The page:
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Driving innovations in manufacturing: Open Access research from DMEM

Strathprints makes available Open Access scholarly outputs by Strathclyde's Department of Design, Manufacture & Engineering Management (DMEM).

Centred on the vision of 'Delivering Total Engineering', DMEM is a centre for excellence in the processes, systems and technologies needed to support and enable engineering from concept to remanufacture. From user-centred design to sustainable design, from manufacturing operations to remanufacturing, from advanced materials research to systems engineering.

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In-vitro and in-vivo erosion profiles of hydroxypropylmethylcellulose (HPMC) matrix tablets

Ghimire, Manish and Hodges, Lee Ann and Band, Janet and O'Mahony, Bridget and McInnes, Fiona J and Mullen, Alexander B and Stevens, Howard N E (2010) In-vitro and in-vivo erosion profiles of hydroxypropylmethylcellulose (HPMC) matrix tablets. Journal of Controlled Release, 147 (1). pp. 70-75.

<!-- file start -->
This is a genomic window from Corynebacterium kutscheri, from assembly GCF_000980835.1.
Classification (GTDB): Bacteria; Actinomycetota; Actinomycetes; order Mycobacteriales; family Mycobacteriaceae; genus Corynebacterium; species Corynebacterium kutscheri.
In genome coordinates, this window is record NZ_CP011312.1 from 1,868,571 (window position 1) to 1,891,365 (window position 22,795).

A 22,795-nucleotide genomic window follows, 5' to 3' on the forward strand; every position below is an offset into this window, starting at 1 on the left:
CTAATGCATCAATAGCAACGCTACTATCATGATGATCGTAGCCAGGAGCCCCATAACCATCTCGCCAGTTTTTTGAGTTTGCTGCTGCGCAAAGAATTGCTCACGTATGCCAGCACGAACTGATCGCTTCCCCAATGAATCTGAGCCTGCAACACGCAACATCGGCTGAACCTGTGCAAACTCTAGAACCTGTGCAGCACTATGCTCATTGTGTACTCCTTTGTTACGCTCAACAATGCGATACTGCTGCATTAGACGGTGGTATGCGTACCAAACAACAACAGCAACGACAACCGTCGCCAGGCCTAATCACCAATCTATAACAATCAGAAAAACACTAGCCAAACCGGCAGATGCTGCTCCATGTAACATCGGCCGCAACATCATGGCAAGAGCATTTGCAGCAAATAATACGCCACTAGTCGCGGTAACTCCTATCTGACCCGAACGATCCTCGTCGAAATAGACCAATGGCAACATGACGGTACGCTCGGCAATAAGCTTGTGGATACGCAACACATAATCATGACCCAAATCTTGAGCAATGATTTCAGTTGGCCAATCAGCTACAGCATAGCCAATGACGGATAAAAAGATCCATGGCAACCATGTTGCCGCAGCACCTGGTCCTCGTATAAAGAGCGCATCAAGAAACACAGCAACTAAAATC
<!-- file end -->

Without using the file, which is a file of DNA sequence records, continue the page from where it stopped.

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The purpose of this study was to evaluate and compare the in-vitro and in-vivo erosion profiles of two tablet formulations primarily consisting of hydroxypropylmethylcellulose (HPMC) and lactose. HPMC was used at concentrations below and above the reported values for polymer percolation threshold in controlled release matrix formulations: 20 and 40% (w/w) HPMC. In-vitro erosion behaviour was studied using traditional gravimetric and scintigraphic methods, with radiolabelled charcoal used as a marker to quantify erosion profiles in scintigraphic studies. Six healthy male subjects participated in a randomised crossover scintigraphic erosion study. Both in-vitro and in-vivo erosion profiles determined using the gravimetric and/or scintigraphic method for matrix tablets were dependent upon the concentration of HPMC, and erosion was faster for tablets containing 20% (w/w) HPMC than those containing 40% (w/w) HPMC. Good correlation was found between in-vitro gravimetric and scintigraphic erosion profiles for both tablets. Tablets containing 40% (w/w) HPMC (polymer level above percolation threshold) demonstrated robust in-vivo performance and showed stronger correlation with in-vitro erosion profiles. The study demonstrated that a matrix formulation with a lower concentration of HPMC and higher lactose concentration is more likely to perform poorly in the in-vivo environment.